IRB - Criteria for Approval of Research
In accordance with CFR 46.111
In order to approve research covered by this policy, the IRB shall determine that all of the following requirements are satisfied:
- Risks to subjects are minimized
- by using procedures which are consistent with sound research design and which do not unnecessarily expose subjects to risk, and
- whenever appropriate, by using procedures already being performed on the subjects for diagnostic or treatment purposes.
- Risks to subjects are reasonable in relation to anticipated benefits, if any, to subjects, and to the importance of the knowledge that may reasonably be expected to result.
- In evaluating risks and benefits, the IRB should consider only those risks and benefits that may result from the research (as distinguished from risks and benefits the subjects would receive even if not participating in the research).
- The IRB should not consider possible long- range effects of applying knowledge gained in the research (for example, the possible effects of the research on public policy) as among those research risks that fall within the purview of its responsibilities.
- Selection of subjects is equitable. In making this assessment the IRB should consider the purposes of the research and the setting in which the research will be conducted and should be particularly cognizant of the special problems of research involving vulnerable populations, such as children, prisoners, pregnant women, mentally disabled persons, or economically or educationally disadvantaged persons.
- Informed consent is sought from each prospective subject or the subject's legally authorized representative in accordance with and to the extent required by 45 CFR 46.116.
- Informed consent is documented in accordance with and to the extent required by 45 CFR 46.116.
- When appropriate, the research plan makes adequate provision for monitoring the data collected to ensure the safety of subjects.
- When appropriate, there are adequate provisions to protect the privacy of subjects and to maintain the confidentiality of data.
- The IRB will make every effort to ensure that both the mental and physical well-being of the subjects are adequately protected and establish procedures to ensure the maintenance of proper records, the protection of anonymity, and the confidentiality of all data collected.
- The IRB will determine whether risks to subjects are reasonable relative to the anticipated benefits. The IRB shall not allow the use of human subjects in poorly designed projects that are unlikely to elicit meaningful results.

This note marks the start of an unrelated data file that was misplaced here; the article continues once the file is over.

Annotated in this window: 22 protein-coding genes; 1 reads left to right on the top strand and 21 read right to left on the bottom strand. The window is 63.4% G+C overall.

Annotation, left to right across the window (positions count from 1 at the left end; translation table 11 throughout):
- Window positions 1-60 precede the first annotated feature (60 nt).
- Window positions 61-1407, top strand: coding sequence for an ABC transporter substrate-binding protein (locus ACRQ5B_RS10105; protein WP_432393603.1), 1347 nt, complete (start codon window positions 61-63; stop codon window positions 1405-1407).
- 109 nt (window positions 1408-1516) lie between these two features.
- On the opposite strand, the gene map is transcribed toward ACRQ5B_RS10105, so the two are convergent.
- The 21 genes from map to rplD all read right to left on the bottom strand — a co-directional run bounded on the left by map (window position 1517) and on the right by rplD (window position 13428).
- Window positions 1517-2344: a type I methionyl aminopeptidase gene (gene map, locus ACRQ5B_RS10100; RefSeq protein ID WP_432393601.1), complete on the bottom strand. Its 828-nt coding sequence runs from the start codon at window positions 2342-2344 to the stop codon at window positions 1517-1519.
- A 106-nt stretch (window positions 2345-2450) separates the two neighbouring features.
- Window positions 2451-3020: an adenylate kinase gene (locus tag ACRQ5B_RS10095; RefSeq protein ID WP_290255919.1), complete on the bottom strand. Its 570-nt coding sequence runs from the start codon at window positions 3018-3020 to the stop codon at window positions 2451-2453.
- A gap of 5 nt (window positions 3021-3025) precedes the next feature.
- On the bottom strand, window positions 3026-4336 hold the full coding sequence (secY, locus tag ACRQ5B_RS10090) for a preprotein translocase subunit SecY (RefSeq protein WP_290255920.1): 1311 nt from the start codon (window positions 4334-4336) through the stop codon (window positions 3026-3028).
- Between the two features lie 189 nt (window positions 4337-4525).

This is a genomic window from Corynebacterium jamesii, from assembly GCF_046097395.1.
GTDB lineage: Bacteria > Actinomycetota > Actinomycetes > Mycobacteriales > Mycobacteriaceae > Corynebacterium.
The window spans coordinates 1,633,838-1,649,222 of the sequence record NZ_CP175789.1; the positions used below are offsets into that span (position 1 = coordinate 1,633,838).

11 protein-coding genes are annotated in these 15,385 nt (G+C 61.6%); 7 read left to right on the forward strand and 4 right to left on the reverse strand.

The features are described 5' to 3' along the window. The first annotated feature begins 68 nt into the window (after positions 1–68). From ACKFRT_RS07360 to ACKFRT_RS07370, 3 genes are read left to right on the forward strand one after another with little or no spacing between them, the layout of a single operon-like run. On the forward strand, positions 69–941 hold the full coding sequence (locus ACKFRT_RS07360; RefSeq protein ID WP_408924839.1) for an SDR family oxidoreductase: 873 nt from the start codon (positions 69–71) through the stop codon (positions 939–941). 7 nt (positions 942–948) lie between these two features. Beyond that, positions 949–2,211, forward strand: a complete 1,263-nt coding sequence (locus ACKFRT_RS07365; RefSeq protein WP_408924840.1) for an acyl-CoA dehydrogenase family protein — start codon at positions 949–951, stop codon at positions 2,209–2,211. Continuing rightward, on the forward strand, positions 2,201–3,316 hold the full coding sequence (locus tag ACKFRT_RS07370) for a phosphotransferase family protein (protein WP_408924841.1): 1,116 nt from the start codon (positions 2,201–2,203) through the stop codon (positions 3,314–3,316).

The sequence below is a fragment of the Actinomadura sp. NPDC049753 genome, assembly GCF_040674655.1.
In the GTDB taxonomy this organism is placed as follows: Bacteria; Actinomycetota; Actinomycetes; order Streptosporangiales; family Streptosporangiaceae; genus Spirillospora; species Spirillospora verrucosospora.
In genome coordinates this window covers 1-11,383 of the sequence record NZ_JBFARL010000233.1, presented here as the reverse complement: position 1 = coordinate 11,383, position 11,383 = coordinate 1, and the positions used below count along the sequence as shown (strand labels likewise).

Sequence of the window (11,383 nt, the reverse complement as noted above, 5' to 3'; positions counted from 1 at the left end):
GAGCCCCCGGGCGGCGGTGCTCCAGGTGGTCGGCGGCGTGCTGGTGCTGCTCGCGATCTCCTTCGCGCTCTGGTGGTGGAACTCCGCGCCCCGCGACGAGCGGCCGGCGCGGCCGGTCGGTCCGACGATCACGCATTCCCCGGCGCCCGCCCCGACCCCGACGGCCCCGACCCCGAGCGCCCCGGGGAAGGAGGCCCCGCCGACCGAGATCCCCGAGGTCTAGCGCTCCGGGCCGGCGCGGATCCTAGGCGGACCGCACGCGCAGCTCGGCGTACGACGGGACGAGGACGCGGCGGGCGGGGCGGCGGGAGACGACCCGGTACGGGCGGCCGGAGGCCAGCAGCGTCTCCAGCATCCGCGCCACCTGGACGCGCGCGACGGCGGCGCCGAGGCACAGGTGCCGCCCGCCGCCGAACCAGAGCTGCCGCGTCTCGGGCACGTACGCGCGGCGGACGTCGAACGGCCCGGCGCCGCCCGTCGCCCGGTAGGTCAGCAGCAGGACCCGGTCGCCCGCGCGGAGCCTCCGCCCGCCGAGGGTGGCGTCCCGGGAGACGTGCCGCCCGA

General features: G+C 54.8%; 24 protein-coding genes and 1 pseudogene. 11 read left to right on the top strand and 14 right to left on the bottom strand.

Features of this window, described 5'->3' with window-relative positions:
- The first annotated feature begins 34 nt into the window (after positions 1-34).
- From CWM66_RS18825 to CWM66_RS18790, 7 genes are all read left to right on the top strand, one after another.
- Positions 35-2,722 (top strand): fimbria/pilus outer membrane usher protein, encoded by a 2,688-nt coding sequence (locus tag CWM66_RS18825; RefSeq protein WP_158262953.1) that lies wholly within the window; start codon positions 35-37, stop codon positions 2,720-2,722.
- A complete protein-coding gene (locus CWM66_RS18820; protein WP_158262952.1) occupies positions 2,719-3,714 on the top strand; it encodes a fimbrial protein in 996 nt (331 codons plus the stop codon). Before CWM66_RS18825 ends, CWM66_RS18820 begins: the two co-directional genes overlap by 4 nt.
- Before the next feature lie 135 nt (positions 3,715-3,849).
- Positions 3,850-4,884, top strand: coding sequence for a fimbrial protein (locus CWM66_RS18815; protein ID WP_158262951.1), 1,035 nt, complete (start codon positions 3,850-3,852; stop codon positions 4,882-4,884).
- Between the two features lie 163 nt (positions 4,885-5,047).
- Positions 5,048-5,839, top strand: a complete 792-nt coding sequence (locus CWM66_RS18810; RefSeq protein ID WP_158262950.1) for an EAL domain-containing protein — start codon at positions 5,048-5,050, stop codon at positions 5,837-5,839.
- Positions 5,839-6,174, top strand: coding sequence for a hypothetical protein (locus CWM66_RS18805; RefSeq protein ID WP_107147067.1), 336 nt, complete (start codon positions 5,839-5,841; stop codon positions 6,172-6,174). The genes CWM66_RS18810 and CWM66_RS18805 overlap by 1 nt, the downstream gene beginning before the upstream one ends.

- Ensure informed consent of subjects will be obtained through appropriate methods. The IRB will ensure that written consent is obtained from all subjects unless waived in accordance with CFR 46.117.
IRB Considerations for All Submissions
For all reviews, the IRB will:
- Consider the qualifications and professional development of the Principal Investigator and relate them to the degree of protocol complexity and risk to human subjects.
- Instruct investigators to prepare protocols, with complete descriptions of the proposed research.
- The research plan must include provisions for the adequate protection of the rights and welfare of prospective subjects and ensure that pertinent laws and regulations are observed.
- Samples of informed consent must be included with protocols.
- Investigators are responsible for obtaining informed consent and ensuring that no human subject will be involved in the research before consent is obtained.
- Ensure that the research plan addresses quality assurance standards set by the institution as well as applicable external standards.
- Ensure that appropriate reviews for scientific merit be conducted before the research is approved.
- Ensure that mechanisms be in place for monitoring the progress of the research.
Additional IRB Considerations for Non-Exempt Submissions
In addition, for non-exempt research the IRB must:
- Review the proposal at a convened meeting
- Evaluate the procedures:
- How are subjects recruited?
- Are subjects equitably selected?
- What are the risks and are they minimized?
- Do the benefits outweigh the risks?
- Evaluate the consent process
- Will subjects be fully informed of procedures and risks?
- Is consent written in appropriate understandable language?
- Is the subject’s voluntary consent and withdrawal explained fully?
- How is informed consent obtained?
- Evaluate the Informed Consent Form
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